What's an Ivy education really worth, which schools are dropout factories, and what major gives you the best shot at a well-paying job? A College Report Card would help us answer these questions and more
This week's Working it Out question was: Should the government require each college to post on its home page a rigorous report card that would enable prospective students to more wisely select a college?
You weighed in with more than 200 comments here at The Atlantic and another 1,000 votes through our online poll via Toluna QuickSurvey. On the yes side, it was argued, for example, that a college education's huge cost, time, and importance justifies more accountability. Those who voted no argued, for example, that the availability of U.S. News rankings, college guides, and other consumer information makes government intrusion unnecessary. Here's my two cents.
Fully 36 percent of college students "did not demonstrate any significant improvement in learning" over four years of college. That is but one of the many chisels that consumer advocates have taken to the stony veneer of the higher education marketing/PR/lobbying machine. Our higher education system claims to be the envy of the world, invoking misleading statistics such as "college graduates earn a million dollars more over their lifetime."
This statistic, and others like it, form the keystone of the argument for college. But it is misleading for two big reasons. First, the pool of college graduates is brighter, more motivated, and better connected than the pool of those who didn't go to college or dropped out. You could have locked many college graduates in a closet for four years and they'd earn above-average wages. And if they weren't at college, they would have been learning in the real world, for example, on-the-job, self-selected learning, and in exploring, including travel.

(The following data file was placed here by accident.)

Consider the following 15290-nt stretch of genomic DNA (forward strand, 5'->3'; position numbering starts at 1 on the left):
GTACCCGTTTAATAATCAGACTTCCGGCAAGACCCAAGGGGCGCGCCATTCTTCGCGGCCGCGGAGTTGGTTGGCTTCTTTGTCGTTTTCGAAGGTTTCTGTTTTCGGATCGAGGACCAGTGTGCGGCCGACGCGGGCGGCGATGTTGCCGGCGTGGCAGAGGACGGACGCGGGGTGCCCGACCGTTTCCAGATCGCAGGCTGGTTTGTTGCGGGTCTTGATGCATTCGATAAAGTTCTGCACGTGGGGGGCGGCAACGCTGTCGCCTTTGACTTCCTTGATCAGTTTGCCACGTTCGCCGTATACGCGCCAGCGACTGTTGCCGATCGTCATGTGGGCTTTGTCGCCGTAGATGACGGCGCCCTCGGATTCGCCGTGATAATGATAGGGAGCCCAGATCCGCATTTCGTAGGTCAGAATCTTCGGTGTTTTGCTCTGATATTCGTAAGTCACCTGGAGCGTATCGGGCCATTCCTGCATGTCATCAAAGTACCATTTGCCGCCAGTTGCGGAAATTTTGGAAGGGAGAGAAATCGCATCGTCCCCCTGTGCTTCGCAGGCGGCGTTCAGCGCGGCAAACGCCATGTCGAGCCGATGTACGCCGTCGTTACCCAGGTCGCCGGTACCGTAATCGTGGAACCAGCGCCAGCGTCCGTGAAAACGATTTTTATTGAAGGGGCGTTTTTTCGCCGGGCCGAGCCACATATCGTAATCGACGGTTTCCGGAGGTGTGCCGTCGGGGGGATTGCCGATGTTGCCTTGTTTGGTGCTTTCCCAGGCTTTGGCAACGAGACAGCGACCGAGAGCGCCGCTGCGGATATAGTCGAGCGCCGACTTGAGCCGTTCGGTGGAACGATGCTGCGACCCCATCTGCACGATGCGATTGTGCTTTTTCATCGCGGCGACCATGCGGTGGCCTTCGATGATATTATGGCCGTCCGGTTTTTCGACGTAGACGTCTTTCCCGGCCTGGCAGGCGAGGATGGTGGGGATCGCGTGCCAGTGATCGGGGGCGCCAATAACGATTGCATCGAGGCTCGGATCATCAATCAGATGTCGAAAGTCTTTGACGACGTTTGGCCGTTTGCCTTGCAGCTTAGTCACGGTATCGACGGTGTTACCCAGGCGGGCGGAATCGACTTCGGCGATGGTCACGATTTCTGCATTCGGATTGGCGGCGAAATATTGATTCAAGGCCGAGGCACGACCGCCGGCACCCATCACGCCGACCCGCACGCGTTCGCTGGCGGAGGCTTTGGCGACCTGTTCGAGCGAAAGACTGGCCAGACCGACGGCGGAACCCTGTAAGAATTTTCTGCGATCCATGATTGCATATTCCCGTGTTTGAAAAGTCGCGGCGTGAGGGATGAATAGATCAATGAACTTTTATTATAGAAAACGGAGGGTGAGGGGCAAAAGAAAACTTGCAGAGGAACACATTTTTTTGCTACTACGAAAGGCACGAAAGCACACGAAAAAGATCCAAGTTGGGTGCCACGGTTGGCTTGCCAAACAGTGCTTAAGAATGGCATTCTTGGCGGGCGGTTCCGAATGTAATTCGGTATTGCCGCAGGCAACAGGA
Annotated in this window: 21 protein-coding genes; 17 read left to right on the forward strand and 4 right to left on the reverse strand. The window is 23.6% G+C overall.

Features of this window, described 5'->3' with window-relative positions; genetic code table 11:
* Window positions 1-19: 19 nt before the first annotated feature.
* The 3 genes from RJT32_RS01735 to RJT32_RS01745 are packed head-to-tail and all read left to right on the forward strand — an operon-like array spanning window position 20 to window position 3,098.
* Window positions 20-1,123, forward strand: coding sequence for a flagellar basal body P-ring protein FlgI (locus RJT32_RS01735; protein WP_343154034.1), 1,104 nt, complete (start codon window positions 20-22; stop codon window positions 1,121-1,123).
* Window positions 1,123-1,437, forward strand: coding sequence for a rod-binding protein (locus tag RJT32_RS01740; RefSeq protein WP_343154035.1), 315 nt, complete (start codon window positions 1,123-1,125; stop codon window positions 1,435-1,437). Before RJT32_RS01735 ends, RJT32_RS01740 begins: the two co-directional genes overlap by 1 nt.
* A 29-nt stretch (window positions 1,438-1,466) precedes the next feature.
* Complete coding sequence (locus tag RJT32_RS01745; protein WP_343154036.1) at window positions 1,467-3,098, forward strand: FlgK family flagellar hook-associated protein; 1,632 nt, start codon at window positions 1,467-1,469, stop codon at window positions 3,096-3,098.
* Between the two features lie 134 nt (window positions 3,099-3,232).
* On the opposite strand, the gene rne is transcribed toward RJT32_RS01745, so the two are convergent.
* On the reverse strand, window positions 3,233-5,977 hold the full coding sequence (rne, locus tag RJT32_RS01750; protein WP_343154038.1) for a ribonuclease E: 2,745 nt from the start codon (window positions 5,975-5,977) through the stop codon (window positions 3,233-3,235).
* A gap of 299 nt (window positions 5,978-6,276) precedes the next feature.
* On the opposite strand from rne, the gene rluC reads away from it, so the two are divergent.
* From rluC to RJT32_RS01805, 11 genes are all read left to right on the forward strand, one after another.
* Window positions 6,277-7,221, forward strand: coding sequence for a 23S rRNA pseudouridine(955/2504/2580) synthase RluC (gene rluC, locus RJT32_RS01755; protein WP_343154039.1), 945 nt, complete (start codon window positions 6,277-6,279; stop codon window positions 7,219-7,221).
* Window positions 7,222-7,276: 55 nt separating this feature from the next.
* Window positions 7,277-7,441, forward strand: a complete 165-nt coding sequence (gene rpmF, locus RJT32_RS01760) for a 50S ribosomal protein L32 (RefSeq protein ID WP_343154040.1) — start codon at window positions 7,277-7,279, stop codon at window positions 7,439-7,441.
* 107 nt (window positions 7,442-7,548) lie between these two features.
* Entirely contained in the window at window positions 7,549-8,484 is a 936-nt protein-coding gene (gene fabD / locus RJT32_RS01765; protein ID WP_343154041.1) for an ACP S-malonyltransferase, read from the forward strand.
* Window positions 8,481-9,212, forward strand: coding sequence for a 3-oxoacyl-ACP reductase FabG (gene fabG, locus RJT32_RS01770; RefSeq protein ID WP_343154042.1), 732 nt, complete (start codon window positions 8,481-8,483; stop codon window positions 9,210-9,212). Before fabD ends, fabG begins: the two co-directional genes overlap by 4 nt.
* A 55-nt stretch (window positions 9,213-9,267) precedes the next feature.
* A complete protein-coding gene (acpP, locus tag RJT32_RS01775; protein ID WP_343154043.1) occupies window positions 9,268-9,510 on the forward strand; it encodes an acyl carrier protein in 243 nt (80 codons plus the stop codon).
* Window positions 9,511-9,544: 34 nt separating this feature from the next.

Second, the million-dollar statistic is retrospective. Today, a far higher percentage of Americans have college degrees at the same time as college costs have skyrocketed, and employers are part-timing, temping, offshoring, and automating jobs that used to be done by college graduates. Today and especially tomorrow, a degree, especially one in the arts, humanities, or social sciences from a non-elite college, may well yield employment no better than could have been obtained with a mere high school diploma. Indeed, 60 percent of the increase in college graduates from 1992 to 2008 work in such jobs. And that assumes you graduate. Only 57% of college entrants complete their degree, even after six years! And what about graduate school? Don't get me started. If you're in the mood, read, for example, this. Or this.
THE CRISIS IN COLLEGE, INC.
Higher education, College, Inc., like all businesses, wants money. So here are some things it too often does, each of which shortchanges students and explains the shoddy student outcomes above: